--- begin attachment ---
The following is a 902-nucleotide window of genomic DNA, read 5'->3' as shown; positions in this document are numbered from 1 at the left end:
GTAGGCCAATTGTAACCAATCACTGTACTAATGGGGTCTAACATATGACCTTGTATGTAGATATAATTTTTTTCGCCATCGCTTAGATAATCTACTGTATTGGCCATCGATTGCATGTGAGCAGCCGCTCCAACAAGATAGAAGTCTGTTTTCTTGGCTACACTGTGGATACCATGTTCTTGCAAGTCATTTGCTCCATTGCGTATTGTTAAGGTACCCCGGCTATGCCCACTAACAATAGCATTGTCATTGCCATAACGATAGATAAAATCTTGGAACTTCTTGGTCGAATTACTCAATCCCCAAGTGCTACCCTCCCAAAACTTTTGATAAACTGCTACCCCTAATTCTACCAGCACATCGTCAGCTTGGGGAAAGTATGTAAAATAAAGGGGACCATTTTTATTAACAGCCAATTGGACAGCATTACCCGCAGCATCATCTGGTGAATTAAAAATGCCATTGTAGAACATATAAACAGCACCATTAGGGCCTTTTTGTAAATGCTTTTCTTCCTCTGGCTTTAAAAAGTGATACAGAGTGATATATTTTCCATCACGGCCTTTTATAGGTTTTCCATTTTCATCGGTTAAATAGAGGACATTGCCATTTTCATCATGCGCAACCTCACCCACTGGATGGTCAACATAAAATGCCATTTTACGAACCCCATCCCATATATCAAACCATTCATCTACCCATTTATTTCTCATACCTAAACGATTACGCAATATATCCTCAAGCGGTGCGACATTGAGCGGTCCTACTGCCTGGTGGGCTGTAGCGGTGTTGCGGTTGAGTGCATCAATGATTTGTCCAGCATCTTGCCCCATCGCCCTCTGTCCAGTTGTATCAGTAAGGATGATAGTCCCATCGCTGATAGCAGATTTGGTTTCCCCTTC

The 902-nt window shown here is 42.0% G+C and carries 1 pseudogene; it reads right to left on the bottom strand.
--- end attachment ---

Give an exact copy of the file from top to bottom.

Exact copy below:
The following is a 902-nucleotide window of genomic DNA, read 5'->3' as shown; positions in this document are numbered from 1 at the left end:
GTAGGCCAATTGTAACCAATCACTGTACTAATGGGGTCTAACATATGACCTTGTATGTAGATATAATTTTTTTCGCCATCGCTTAGATAATCTACTGTATTGGCCATCGATTGCATGTGAGCAGCCGCTCCAACAAGATAGAAGTCTGTTTTCTTGGCTACACTGTGGATACCATGTTCTTGCAAGTCATTTGCTCCATTGCGTATTGTTAAGGTACCCCGGCTATGCCCACTAACAATAGCATTGTCATTGCCATAACGATAGATAAAATCTTGGAACTTCTTGGTCGAATTACTCAATCCCCAAGTGCTACCCTCCCAAAACTTTTGATAAACTGCTACCCCTAATTCTACCAGCACATCGTCAGCTTGGGGAAAGTATGTAAAATAAAGGGGACCATTTTTATTAACAGCCAATTGGACAGCATTACCCGCAGCATCATCTGGTGAATTAAAAATGCCATTGTAGAACATATAAACAGCACCATTAGGGCCTTTTTGTAAATGCTTTTCTTCCTCTGGCTTTAAAAAGTGATACAGAGTGATATATTTTCCATCACGGCCTTTTATAGGTTTTCCATTTTCATCGGTTAAATAGAGGACATTGCCATTTTCATCATGCGCAACCTCACCCACTGGATGGTCAACATAAAATGCCATTTTACGAACCCCATCCCATATATCAAACCATTCATCTACCCATTTATTTCTCATACCTAAACGATTACGCAATATATCCTCAAGCGGTGCGACATTGAGCGGTCCTACTGCCTGGTGGGCTGTAGCGGTGTTGCGGTTGAGTGCATCAATGATTTGTCCAGCATCTTGCCCCATCGCCCTCTGTCCAGTTGTATCAGTAAGGATGATAGTCCCATCGCTGATAGCAGATTTGGTTTCCCCTTC

The 902-nt window shown here is 42.0% G+C and carries 1 pseudogene; it reads right to left on the bottom strand.